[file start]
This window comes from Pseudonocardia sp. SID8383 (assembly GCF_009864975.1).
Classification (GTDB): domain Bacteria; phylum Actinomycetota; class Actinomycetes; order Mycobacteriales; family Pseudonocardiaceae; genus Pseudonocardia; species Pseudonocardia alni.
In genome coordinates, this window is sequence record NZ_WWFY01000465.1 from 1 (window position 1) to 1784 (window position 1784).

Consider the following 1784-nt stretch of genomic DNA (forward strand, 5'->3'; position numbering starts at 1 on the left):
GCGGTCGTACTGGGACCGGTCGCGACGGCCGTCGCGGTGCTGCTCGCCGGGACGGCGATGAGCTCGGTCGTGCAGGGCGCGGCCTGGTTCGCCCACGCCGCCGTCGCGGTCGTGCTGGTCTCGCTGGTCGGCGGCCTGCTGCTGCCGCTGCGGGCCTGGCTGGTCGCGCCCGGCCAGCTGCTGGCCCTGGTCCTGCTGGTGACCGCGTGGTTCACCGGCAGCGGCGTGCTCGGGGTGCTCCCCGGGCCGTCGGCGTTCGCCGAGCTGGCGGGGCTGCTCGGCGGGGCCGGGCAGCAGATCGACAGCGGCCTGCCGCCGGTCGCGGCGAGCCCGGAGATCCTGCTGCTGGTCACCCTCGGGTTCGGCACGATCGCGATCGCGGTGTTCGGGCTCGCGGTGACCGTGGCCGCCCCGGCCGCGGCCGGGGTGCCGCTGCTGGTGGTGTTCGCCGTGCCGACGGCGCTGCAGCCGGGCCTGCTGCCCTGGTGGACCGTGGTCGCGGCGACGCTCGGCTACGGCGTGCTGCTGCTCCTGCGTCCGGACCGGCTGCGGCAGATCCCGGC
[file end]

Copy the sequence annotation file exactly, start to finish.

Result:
This window comes from Pseudonocardia sp. SID8383 (assembly GCF_009864975.1).
Classification (GTDB): domain Bacteria; phylum Actinomycetota; class Actinomycetes; order Mycobacteriales; family Pseudonocardiaceae; genus Pseudonocardia; species Pseudonocardia alni.
In genome coordinates, this window is sequence record NZ_WWFY01000465.1 from 1 (window position 1) to 1784 (window position 1784).

Consider the following 1784-nt stretch of genomic DNA (forward strand, 5'->3'; position numbering starts at 1 on the left):
GCGGTCGTACTGGGACCGGTCGCGACGGCCGTCGCGGTGCTGCTCGCCGGGACGGCGATGAGCTCGGTCGTGCAGGGCGCGGCCTGGTTCGCCCACGCCGCCGTCGCGGTCGTGCTGGTCTCGCTGGTCGGCGGCCTGCTGCTGCCGCTGCGGGCCTGGCTGGTCGCGCCCGGCCAGCTGCTGGCCCTGGTCCTGCTGGTGACCGCGTGGTTCACCGGCAGCGGCGTGCTCGGGGTGCTCCCCGGGCCGTCGGCGTTCGCCGAGCTGGCGGGGCTGCTCGGCGGGGCCGGGCAGCAGATCGACAGCGGCCTGCCGCCGGTCGCGGCGAGCCCGGAGATCCTGCTGCTGGTCACCCTCGGGTTCGGCACGATCGCGATCGCGGTGTTCGGGCTCGCGGTGACCGTGGCCGCCCCGGCCGCGGCCGGGGTGCCGCTGCTGGTGGTGTTCGCCGTGCCGACGGCGCTGCAGCCGGGCCTGCTGCCCTGGTGGACCGTGGTCGCGGCGACGCTCGGCTACGGCGTGCTGCTGCTCCTGCGTCCGGACCGGCTGCGGCAGATCCCGGC